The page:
A good shirt fits, and sometimes, if we choose wisely - they last decades.  Good material, exceptional sewing, and solid buttons will give you years of comfort knowing if nothing else, that shirt rocks.  Yesterday, downtown I was wearing a 12-year-old cotton shirt and had so many compliments on it.  I had rushed all day, waking too early than my body wanted, and seeing people I loved in a beautiful park, and then running down to catch a band at the festival full of people I admire and respect. 

I think the cotton shirt, and those awesome people are one in the same.  Firstly, they never let you down.  Secondly, they are tough and survivors, be it a washer and dryer, or life yanking at them.  And thirdly, they are the trustful go to’s when nothing else feels right; you know they are there and you know they will just be who they are, and you trust their fortitude, good lines, and strong thread.

Thanking all the good folks and solid cotton shirts and feeling blessed that my world suddenly seems so full when I was sure it could never be right again. 

As always, keep seeking.

Thursday, September 17, 2015

Digging In The Matter

Digging In The Matter

“Art mends broken hearts, pulls people up for air, and soothes the worst pains mankind can deliver.”  – Victoria S. Hardy

A friend asked for a favorite quote from an artist, and since I felt rushed, or at least didn’t want to surf websites for one - I wrote my own.  It got me to thinking, though, and I suppose that is what art is about, saving us from or delivering us to our demons. 

Words are so hard, and relating to the world is difficult.  Pain and loss and vision and dreams and experiences are real.  Yet, we live in a world that defines the parameters, and there is too much media defining us.  We forget that our differences are what make us great. 

Today my husband said to me that we shared the same curse of not seeing ourselves as good as we are in our personal callings.  That is true.  We do what we do without the confidence given to others.  We struggle under the world’s rules of not feeling good enough, tall enough, thin enough, smart enough, educated enough, and forget regularly the call that has us writing or singing or painting or playing. 

For whatever the reason, Chris and I grew up under burdens and they may seem simple and lackadaisical in today’s world, but broken families and dead siblings make a mark on any child.  I suppose it ingrained in us a knowledge of how quickly life could change and also a sad recognition of how people accepted the changes.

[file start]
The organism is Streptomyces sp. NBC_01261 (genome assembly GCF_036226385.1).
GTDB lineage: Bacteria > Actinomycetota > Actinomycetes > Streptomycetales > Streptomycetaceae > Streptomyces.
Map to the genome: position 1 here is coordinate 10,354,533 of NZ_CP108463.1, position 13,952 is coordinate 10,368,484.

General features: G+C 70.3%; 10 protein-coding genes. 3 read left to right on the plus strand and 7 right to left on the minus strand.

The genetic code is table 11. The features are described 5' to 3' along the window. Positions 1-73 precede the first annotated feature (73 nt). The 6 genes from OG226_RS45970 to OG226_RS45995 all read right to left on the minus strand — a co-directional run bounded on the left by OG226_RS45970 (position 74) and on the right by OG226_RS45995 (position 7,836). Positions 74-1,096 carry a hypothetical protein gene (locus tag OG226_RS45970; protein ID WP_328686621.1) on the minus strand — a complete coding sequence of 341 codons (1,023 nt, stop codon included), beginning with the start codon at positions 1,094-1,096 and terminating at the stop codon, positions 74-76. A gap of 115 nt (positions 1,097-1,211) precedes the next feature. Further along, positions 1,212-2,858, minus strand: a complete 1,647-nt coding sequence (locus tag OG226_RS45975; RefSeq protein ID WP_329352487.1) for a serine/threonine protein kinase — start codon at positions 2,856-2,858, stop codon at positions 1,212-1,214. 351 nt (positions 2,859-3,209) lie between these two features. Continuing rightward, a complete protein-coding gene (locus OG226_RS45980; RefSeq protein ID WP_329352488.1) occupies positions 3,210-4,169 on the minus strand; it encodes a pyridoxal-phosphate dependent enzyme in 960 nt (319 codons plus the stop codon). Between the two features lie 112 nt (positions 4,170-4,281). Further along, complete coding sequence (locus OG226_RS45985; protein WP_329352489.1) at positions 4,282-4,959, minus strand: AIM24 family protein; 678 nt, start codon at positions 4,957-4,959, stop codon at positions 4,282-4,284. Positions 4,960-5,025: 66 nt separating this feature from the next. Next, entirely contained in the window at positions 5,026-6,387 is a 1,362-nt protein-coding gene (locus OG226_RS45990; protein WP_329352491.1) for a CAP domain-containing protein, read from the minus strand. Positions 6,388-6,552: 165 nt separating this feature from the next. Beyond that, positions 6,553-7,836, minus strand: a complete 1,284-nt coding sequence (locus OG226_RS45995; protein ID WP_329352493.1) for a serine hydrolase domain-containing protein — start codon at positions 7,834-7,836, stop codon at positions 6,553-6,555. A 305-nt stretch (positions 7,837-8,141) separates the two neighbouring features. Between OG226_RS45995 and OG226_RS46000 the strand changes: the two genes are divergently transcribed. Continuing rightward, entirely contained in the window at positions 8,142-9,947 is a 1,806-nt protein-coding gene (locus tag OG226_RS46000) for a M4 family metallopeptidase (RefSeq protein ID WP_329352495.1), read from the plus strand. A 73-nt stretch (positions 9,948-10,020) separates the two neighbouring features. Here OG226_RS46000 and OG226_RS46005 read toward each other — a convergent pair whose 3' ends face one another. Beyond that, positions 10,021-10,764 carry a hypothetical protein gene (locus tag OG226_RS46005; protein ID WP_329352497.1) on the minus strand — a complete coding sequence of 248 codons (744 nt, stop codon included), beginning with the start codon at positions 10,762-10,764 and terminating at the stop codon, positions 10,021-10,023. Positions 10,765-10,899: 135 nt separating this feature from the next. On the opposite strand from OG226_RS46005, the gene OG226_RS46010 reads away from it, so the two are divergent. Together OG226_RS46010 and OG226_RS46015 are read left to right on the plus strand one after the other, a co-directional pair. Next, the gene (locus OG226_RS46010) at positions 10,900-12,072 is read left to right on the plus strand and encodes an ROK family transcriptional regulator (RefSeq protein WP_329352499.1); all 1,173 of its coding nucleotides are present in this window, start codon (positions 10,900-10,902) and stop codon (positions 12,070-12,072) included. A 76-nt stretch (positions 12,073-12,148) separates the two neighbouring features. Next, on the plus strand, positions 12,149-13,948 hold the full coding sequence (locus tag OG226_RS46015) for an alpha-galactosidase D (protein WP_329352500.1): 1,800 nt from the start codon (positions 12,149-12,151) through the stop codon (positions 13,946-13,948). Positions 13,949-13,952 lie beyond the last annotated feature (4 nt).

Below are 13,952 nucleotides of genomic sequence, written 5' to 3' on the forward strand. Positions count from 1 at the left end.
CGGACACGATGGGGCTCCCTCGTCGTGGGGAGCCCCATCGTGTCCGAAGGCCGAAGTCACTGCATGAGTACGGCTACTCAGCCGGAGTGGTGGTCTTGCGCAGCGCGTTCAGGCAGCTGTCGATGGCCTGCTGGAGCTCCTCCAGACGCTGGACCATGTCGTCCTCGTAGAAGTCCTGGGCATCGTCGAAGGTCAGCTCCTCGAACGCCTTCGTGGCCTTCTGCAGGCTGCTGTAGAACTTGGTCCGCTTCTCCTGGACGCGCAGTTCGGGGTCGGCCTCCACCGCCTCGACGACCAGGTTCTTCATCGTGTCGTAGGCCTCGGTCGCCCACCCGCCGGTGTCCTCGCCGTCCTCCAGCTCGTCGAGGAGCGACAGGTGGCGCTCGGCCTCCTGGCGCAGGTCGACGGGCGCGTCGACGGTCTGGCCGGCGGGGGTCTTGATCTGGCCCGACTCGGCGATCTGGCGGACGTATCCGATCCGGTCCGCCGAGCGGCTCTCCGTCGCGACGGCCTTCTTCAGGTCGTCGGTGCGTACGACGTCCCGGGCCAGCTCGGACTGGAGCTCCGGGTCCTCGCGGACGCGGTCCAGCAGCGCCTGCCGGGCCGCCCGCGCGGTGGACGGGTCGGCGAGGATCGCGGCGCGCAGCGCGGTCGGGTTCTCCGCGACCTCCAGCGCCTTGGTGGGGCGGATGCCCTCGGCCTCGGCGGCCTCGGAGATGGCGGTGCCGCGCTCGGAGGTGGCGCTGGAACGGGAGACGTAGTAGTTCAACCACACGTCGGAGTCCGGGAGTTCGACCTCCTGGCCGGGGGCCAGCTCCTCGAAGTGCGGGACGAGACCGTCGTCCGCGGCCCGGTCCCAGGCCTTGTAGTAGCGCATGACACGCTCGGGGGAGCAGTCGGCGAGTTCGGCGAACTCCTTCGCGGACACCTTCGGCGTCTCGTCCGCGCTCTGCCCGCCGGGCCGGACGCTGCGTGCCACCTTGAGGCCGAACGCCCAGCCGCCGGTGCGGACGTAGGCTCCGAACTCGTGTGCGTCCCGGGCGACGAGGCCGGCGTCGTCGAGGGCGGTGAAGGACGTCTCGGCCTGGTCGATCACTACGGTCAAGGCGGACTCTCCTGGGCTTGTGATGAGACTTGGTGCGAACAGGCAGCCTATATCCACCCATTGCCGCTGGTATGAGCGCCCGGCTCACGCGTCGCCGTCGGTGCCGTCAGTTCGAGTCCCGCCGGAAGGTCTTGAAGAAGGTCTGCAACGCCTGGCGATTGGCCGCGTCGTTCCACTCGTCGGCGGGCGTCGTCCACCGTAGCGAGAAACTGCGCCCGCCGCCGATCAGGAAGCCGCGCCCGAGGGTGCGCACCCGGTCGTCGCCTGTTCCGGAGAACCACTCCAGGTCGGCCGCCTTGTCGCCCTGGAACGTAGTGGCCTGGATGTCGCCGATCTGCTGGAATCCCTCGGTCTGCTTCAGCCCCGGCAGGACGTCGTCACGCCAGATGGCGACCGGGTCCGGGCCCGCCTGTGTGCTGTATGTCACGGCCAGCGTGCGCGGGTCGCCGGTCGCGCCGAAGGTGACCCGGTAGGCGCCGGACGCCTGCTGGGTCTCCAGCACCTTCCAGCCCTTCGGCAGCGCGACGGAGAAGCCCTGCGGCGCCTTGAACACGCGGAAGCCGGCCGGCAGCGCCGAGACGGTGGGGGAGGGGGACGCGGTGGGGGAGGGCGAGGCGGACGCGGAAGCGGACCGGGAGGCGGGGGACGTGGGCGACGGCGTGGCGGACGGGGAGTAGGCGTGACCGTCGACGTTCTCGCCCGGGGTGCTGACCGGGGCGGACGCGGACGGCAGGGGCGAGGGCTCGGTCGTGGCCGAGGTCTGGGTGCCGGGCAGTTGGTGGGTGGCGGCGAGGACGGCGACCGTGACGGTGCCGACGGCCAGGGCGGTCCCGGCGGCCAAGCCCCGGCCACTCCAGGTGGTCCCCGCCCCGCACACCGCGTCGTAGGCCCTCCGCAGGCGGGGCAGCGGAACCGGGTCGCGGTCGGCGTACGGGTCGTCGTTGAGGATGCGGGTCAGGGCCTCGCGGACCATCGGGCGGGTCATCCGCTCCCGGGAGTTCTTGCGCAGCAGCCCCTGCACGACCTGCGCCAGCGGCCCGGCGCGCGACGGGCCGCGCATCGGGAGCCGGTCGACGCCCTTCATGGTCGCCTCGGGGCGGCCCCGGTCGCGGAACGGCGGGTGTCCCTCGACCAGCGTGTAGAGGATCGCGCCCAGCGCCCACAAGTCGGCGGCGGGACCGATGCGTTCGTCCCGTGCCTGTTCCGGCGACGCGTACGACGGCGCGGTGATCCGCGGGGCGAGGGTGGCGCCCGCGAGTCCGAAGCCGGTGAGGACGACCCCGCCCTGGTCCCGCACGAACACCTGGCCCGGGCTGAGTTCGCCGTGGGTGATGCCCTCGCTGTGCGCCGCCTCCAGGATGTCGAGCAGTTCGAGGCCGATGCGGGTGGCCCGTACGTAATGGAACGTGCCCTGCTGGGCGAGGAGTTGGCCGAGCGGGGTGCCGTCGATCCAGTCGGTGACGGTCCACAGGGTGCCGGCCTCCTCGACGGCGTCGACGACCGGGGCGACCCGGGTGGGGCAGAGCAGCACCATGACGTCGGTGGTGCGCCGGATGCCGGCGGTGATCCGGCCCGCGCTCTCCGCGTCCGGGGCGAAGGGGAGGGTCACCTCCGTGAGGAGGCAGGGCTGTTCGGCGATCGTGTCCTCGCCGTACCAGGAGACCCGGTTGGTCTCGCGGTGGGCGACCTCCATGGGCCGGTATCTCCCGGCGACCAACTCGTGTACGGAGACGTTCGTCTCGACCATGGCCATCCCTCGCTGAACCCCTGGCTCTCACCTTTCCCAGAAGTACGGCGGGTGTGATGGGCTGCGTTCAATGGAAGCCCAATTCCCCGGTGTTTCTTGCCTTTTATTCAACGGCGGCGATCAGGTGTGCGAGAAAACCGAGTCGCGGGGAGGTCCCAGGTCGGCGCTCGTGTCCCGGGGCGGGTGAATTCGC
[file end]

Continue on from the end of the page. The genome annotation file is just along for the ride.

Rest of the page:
God given talent, or tragedy, or heartbreak, or stunning realizations at any age opens the door, and there you are - an artist.  Some of us throw it out there, others keep it safe and close - the art, the healing, and the dealing with a society we haven’t understood, or no longer understand.  Some slam the door and lock it, dealing with themselves and their things in a different matter.

The world tends to define talent, and mostly it seems to change year to year – they have their talent shows and lift some folks up, while ignoring so many.  We accept the judge’s decisions just as we accept so many things - as we are only allowed to see so many things.  But I am beginning to grasp that the world is much vaster than the media would like us to believe. 

I know great artists, and I feel so blessed to have spent time in their presence, and what I know from the great ones is that they are a little nervous, worried that they aren’t good enough, and concerned how the world views them.  Great artists are odd, lovely, but odd; they may seem anti-social at times, or disconnected, but they are digging in the matter and figuring how to relay it. 

Art is a way to show pain, or to rise above it.  Art lifts us with color, or ink, or words, or drums, or strings, or brass, or cloth - something to sink our heads, hands, or bodies inside for a bit while transmitting messages that we don’t fully understand.  Art is the poor man’s way to richness, if only for a moment.  Not the richness of the media, not the richness of history, but the richness of knowing we made a difference, somehow, and someway. 

Art is life.  Art is history.  Art is color.  Art is the word.  Art is the sound.  Art is all the things that remind us of hope and our early beginnings.  Art can be lonely.  Art can be too busy.  Art challenges us to find that simple voice in us, which always encourages us.  Art makes us dig through the matter to find the jewel that rests inside of each of us. 

Much thanks to Laura Neff for asking the question and as always keep seeking.